Buckley's article alleges corruption relating to the construction of roads and bridges in China and alleges that many of the roads and bridges are underused, and compares the pace of construction of roads and bridges in China with that of the US interstate highway system in the 1950s. But Buckley fails to mention the corruption that plagued, and still plagues, highway construction in the US, and he also fails to mention that for many years the interstate highways in the US were underused. On that last point, I remember when one could travel I-75 for miles and not see another car; indeed, my brother and I would play a game counting cars. Of course, today many interstate highways are more like parking lots than expressways on holiday weekends and during the summer vacation season, as the combination of population growth and neglect has left the interstate highway system looking more like it belongs in a third world country than in the world's leading economy. As for the pace of construction in China, I remember President Eisenhower promoting the interstate highway system as a national defense matter, the interstate highways needed to move troops and military equipment when the Soviets invaded the US, the urgency (and corruption urgency fostered) necessary because the Soviets could invade anytime and, indeed, they might accelerate their plans for invasion before the US completed the interstate highway system. Whenever the US considers China, there's an outbreak of amnesia in the US.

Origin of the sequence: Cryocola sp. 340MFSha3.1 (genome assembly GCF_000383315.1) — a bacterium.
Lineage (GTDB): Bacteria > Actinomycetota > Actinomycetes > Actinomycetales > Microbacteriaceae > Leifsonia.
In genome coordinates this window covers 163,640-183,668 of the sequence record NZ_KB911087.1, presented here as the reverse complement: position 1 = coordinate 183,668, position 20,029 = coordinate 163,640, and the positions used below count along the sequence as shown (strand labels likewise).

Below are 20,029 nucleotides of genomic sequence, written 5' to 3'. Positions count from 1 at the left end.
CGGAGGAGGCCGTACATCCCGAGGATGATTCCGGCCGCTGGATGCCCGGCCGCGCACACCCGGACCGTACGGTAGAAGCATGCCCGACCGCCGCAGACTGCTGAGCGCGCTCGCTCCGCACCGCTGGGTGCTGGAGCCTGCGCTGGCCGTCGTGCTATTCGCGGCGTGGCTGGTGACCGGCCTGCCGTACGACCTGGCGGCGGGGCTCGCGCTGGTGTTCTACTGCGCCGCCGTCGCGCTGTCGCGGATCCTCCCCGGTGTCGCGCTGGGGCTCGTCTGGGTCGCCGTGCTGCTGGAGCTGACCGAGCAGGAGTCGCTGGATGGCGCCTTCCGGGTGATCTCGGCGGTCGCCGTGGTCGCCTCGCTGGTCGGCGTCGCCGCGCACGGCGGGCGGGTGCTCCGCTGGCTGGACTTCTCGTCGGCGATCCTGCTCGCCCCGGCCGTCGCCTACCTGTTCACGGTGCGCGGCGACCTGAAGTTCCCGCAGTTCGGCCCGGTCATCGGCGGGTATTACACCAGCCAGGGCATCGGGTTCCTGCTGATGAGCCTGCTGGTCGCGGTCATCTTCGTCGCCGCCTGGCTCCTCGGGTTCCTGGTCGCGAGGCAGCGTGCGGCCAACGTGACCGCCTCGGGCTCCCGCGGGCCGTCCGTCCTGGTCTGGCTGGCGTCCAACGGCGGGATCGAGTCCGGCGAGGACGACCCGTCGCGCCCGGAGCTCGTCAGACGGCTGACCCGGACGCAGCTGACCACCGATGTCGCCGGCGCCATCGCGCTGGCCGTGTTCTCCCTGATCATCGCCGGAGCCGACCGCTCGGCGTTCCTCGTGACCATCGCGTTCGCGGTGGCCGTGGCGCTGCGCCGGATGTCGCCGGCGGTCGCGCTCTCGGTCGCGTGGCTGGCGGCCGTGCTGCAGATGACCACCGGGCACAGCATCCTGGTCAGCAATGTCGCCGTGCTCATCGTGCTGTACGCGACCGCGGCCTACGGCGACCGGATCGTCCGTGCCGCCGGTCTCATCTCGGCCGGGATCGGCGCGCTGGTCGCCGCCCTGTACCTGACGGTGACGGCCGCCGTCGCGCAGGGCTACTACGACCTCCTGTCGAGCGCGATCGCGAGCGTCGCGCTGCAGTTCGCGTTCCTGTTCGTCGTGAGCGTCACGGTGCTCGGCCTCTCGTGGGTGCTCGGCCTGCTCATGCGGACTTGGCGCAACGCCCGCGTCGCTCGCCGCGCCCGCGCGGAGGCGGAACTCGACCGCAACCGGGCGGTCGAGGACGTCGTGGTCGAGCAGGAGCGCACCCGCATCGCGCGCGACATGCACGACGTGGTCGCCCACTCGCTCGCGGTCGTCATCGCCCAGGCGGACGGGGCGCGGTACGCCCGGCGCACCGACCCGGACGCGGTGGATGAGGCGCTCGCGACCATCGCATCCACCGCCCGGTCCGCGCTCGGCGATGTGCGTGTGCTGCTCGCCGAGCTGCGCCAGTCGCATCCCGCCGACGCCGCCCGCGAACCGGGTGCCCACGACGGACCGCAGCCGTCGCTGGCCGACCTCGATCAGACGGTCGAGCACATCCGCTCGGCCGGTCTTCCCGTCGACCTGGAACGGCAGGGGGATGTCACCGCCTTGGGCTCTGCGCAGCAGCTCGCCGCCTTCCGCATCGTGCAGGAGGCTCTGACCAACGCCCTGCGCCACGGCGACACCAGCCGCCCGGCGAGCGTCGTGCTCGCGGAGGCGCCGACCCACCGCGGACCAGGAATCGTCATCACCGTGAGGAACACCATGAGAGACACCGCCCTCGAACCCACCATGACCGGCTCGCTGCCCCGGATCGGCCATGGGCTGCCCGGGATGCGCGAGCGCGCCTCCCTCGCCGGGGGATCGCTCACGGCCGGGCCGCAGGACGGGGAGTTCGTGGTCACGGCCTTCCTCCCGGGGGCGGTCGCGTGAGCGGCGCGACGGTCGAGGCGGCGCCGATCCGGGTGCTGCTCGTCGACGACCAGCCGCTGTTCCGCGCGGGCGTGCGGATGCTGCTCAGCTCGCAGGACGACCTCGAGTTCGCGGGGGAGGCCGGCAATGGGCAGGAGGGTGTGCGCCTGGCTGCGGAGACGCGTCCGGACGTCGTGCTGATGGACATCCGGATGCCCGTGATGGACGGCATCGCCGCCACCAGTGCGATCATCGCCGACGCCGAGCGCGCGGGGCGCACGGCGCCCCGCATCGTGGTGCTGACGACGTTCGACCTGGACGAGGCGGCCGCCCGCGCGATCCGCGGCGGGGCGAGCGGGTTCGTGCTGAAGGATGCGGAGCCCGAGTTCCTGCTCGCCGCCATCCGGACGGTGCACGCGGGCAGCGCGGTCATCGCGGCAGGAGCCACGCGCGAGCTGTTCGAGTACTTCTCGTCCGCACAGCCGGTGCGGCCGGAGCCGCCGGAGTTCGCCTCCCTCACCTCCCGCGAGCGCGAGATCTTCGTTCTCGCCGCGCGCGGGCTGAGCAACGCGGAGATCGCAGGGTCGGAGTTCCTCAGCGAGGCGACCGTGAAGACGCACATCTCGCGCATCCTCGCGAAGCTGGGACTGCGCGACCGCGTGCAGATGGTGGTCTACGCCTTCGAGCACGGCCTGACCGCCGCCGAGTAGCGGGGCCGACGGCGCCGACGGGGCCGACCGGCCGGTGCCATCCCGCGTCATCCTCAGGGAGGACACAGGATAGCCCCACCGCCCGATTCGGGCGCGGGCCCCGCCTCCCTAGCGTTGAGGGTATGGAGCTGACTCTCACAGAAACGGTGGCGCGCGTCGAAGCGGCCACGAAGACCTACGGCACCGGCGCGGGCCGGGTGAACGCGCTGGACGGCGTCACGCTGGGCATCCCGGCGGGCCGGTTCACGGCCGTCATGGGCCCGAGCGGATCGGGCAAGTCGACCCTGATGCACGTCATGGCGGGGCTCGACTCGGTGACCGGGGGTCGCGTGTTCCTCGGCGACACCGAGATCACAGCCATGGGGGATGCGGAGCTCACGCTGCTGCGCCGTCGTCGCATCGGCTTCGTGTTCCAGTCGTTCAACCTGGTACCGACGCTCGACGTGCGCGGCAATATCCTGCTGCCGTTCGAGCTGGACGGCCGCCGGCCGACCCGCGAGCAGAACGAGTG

But Buckley fails to mention the corruption that plagued, and still plagues, highway construction in the US, and he also fails to mention that for many years the interstate highways in the US were underused.

He's not prog-vermin who feels the need to issue delicts to the United States when he writes about a foreign country. He's normal and you're not.

"He’s not prog-vermin"

Why bother to listen to someone who dehumanizes those they disagree with politically.

Buckley would qualify as "prog-vermin" by most right wingers for his general views. It's just that progressives are fine with being critical of certain countries like China and Russia.